Some unfinished basements are better basement finishing candidates than others. Here’s how to evaluate your space for a basement finishing.
Basement finishing is a great way to add that extra bedroom or playroom you’ve always wanted, if you have the money and space.
Basement remodel cost
When it comes to basement finishing, not all unfinished space is created equal. Consequently, the per-square-foot price of basement finishing starts at $100/sq. ft. and can climb higher depending on how much or how little remodeling you must do.
Granted, you won’t have to dig and lay a foundation or frame and insulate exterior walls—that’s already done.
Depending on your circumstances, here’s what you’ll need to know:
Building to code
The International Residential Code (IRC) says a basement living space must have a clear, floor-to-ceiling height of at least 7 feet (6 feet for bathrooms). Local codes for basement finishing may vary, and exceptions are made for the presence of exposed structural beams, girders, or mechanical system components along the ceiling, but only if they’re spaced at least 4 feet apart and extend no more than 6 inches from the ceiling.
If your existing basement ceiling height doesn’t meet those specifications, you have two options, and neither is cheap:
- Raise your house and build up the foundation around it to gain the ceiling height you need.
- Lower the floor, which entails removing the existing concrete slab floor, excavating to the desired level, and pouring new concrete footings and a floor slab.
Add a staircase
The IRC also governs the staircase that leads from your home’s main level to the basement remodel. Requirements include a handrail and stairs with proper width, tread, and riser dimensions. There must be at least 6 ft. 8 inches of headroom at every point along the staircase.
If the stairway isn’t wide enough (at least 36 inches) or the steps aren’t to code, you may have to rebuild them during basement finishing, an extra cost of about $2,000.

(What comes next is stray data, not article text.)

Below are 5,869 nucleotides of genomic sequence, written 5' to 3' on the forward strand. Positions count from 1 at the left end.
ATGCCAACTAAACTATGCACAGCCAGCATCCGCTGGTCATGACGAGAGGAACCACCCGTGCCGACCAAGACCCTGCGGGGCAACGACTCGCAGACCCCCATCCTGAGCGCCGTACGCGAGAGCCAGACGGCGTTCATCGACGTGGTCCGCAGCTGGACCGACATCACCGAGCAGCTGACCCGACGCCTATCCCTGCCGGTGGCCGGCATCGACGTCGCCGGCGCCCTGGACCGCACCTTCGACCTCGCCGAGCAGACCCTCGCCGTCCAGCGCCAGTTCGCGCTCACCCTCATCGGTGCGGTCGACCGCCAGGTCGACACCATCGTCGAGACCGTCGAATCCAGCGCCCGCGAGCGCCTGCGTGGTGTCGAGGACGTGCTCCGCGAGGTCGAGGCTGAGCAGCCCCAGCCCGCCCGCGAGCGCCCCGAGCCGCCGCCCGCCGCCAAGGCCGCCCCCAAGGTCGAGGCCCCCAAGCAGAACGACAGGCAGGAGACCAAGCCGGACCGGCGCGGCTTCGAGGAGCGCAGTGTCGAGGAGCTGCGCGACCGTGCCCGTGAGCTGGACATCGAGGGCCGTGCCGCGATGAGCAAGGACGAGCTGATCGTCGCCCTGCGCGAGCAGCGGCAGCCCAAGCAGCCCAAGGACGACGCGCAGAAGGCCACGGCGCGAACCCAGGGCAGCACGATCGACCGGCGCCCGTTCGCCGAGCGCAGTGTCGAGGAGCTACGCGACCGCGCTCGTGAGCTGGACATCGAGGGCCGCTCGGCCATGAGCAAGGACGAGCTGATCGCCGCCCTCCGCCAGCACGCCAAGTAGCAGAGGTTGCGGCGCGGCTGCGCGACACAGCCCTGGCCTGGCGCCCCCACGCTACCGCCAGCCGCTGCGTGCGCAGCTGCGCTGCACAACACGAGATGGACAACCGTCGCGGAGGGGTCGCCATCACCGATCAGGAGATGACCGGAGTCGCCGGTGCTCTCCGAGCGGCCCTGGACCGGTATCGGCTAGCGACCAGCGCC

Condition the space
Heating and cooling your basement finishing can be as simple as tapping into existing HVAC main trunks and adding a couple of vents ($1,000) or as complicated as upgrading your entire heating and cooling systems ($7,000 to $15,000).
Your contractor will have to “size” your existing system to make sure it can handle the additional load and will comply with building codes that consider health and safety, such as adequate venting of furnace combustion gasses.
Cure moisture problems
You’ll have to fix moisture problems before basement finishing begins. You may have to waterproof walls and floors, grade the yard so water falls away from the foundation, install a sump pump, or install drains around the foundation, all or any of which can add thousands in costs.
Add emergency egress
Code dictates that basement finishing have at least one door or window big enough for people to get out and for help to get in during an emergency: If you’re including a bedroom, it must have its own point of egress. Each egress opening must be at least 5.7 sq. ft. with the windowsill no more than 44 inches above the floor.
Most basement walls are built using poured concrete or masonry blocks, which can be cut (although not as easily as wood-framed walls) to create openings for egress windows or doors.
- Rich Binsacca - has been writing about home improvement since 1987. He is the author of 12 books on home-related topics, is a contributing editor for Builder and EcoHome magazines, and has written for Remodeling, Home, and Architectural Record.
Visit HouseLogic.com for more articles like this. Reprinted from HouseLogic.com with permission of the NATIONAL ASSOCIATION OF REALTORS®
Read more: http://www.houselogic.com/home-advice/basements/evaluate-your-house-basement-finishing/#ixzz2qgwwM7xN